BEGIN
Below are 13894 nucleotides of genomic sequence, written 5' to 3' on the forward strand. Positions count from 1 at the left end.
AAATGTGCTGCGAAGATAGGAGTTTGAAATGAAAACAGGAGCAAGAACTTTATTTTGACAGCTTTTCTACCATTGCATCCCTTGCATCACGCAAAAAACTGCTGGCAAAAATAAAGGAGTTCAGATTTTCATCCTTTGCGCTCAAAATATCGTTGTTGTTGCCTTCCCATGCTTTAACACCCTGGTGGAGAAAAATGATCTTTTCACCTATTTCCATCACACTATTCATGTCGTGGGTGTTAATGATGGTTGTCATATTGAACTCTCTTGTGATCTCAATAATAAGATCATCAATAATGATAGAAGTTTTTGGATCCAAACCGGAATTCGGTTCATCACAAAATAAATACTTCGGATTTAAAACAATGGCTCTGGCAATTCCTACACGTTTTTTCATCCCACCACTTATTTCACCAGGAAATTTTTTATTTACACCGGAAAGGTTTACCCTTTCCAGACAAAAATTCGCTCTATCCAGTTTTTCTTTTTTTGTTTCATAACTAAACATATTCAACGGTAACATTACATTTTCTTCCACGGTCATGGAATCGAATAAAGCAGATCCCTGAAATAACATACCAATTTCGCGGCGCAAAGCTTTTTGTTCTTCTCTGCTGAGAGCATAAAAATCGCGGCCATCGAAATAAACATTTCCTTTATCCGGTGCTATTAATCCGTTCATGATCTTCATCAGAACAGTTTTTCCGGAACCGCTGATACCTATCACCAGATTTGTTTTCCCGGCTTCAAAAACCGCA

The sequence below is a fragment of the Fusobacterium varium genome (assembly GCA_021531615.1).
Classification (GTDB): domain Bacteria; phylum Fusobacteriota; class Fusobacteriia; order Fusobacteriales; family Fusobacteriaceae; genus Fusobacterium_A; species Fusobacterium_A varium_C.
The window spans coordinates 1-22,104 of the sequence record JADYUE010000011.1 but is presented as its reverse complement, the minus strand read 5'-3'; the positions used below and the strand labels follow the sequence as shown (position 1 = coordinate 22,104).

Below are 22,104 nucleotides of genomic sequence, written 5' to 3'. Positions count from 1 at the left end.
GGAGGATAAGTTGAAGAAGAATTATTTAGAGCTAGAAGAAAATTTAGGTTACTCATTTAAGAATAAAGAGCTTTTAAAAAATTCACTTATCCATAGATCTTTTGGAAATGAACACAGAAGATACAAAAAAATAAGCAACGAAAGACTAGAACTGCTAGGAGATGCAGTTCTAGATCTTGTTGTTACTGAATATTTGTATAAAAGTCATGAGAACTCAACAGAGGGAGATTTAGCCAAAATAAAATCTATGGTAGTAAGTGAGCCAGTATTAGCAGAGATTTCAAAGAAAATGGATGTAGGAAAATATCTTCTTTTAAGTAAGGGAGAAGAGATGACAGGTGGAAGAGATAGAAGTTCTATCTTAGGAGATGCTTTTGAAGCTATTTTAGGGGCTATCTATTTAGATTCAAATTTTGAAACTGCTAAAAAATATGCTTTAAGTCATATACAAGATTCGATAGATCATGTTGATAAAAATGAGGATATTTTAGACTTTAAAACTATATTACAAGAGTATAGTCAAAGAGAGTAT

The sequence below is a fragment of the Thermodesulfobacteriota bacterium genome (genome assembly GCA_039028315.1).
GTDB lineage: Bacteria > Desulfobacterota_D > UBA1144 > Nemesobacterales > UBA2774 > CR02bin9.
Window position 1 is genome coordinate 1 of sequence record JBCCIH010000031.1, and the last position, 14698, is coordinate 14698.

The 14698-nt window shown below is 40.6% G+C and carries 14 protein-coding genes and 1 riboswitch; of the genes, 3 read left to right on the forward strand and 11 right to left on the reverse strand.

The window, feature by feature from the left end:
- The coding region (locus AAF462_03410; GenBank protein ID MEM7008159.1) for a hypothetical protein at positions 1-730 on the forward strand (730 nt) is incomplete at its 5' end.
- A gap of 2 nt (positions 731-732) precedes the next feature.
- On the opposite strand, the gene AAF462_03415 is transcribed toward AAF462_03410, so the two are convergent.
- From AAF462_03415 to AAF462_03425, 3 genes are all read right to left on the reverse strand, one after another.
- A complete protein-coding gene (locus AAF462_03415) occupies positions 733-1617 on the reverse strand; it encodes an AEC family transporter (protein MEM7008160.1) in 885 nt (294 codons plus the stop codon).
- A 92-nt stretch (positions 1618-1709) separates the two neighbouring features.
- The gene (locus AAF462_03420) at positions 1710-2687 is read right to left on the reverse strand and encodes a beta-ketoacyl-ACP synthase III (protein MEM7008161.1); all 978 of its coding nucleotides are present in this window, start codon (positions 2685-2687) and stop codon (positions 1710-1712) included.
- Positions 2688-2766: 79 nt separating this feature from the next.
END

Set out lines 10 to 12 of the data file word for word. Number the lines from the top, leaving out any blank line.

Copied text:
Window position 1 is genome coordinate 1 of sequence record JBCCIH010000031.1, and the last position, 14698, is coordinate 14698.

The 14698-nt window shown below is 40.6% G+C and carries 14 protein-coding genes and 1 riboswitch; of the genes, 3 read left to right on the forward strand and 11 right to left on the reverse strand.

The window, feature by feature from the left end: